The United States District Court for the Eastern District of New York recently dismissed a Fair Debt Collection Practices Act (“FDCPA”) action because the plaintiff could not demonstrate a concrete injury. See Bush v. Optio Sols., LLC, 2021 WL 3201359 (E.D.N.Y. 2021). In this case, the plaintiff claimed that an “alleged debt” was transferred to defendant for collection while the alleged debt was in default. The defendant then caused a single collection letter to be sent to plaintiff, reflecting defendant’s effort to collect a debt of $678.94 from plaintiff for a fuel oil delivery to her home. The plaintiff claimed two causes of action for violations of the FDCPA: (1) the failure of the debt collector to provide unspecified information required under 15 U.S.C. § 1692g, and (2) an alleged deception arising from the fact that the letter, by stating that the “thirty (30) day verification period has passed,” and that plaintiff could “avoid further collection activity on this item by paying in full,” falsely implied that the plaintiff had waived a right to challenge the debt. The plaintiff later amended her complaint to add allegations and a third count charging a violation arising from the defendant’s disclosure of plaintiff’s private and sensitive information to a third-party mailing vendor in sending her the single collection notice. The plaintiff then filed a bankruptcy petition after filing this action. In June 2021, the U.S. Supreme Court decided TransUnion LLC v. Ramirez 141 S. Ct. 2190 (2021), a Fair Credit Reporting Act decision that the Bush court said required it to examine whether the plaintiff had alleged a concrete, particularized injury. As such, the Bush court issued an order to show cause directing plaintiff to identify “any concrete, particularized injury in fact from the statutory violations alleged herein.”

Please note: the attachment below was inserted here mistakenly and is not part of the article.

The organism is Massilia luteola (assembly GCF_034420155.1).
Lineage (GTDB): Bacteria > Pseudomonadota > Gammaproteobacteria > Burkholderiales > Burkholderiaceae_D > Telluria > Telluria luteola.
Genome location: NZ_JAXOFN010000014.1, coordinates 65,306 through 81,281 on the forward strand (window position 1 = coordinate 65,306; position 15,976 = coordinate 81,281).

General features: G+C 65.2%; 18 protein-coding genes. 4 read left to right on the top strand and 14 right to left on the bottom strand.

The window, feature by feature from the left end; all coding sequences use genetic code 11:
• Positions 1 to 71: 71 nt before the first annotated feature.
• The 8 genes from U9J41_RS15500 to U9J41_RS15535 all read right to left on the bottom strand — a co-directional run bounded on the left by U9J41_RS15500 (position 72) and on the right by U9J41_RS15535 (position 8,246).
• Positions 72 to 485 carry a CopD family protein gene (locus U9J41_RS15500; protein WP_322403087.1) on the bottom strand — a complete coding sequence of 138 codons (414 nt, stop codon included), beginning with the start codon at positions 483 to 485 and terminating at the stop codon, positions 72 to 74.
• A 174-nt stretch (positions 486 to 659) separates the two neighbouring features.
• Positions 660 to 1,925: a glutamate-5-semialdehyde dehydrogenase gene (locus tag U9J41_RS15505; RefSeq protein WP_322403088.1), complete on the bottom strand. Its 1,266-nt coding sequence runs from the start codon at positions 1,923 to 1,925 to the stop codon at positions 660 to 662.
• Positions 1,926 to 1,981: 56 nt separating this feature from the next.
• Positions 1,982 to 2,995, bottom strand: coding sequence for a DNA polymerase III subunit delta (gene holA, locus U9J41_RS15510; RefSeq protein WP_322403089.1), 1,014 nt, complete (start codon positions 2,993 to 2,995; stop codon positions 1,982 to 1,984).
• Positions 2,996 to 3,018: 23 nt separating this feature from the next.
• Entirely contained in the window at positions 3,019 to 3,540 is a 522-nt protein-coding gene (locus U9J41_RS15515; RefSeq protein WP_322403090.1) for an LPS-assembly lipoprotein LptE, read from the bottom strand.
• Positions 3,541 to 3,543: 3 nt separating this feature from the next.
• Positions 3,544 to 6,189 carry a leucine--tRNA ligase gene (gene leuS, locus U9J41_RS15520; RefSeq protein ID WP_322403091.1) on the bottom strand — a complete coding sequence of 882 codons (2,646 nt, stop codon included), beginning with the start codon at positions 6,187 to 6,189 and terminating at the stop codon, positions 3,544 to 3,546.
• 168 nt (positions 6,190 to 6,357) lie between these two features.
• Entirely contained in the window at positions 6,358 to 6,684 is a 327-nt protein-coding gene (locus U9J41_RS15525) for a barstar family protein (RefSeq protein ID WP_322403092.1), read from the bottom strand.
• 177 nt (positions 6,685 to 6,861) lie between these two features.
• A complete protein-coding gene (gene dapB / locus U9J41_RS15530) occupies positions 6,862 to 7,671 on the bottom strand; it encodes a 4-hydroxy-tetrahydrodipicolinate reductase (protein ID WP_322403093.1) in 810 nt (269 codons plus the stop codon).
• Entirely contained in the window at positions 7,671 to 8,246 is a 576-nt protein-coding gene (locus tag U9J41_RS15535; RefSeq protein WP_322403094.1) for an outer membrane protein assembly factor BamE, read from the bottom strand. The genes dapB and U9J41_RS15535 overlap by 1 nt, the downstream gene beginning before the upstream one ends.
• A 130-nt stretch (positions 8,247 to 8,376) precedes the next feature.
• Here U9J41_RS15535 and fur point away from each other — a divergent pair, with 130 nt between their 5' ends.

After receiving the parties’ responses, the Court lifted the automatic stay and dismissed the action. The Court held that because the only injury asserted by the plaintiff arose from the “mailing vendor” theory, that plaintiff has failed to identify any injury in fact. The Court reasoned that the “mailing vendor” theory did not appear viable in the wake of TransUnion, and emphasized that the plaintiff’s private and sensitive information had been rendered public information by the plaintiff herself in her bankruptcy petition. As such, the Court found that the plaintiff was not injured in any appreciable way by the communication of this information to a mailing vendor and dismissed the case.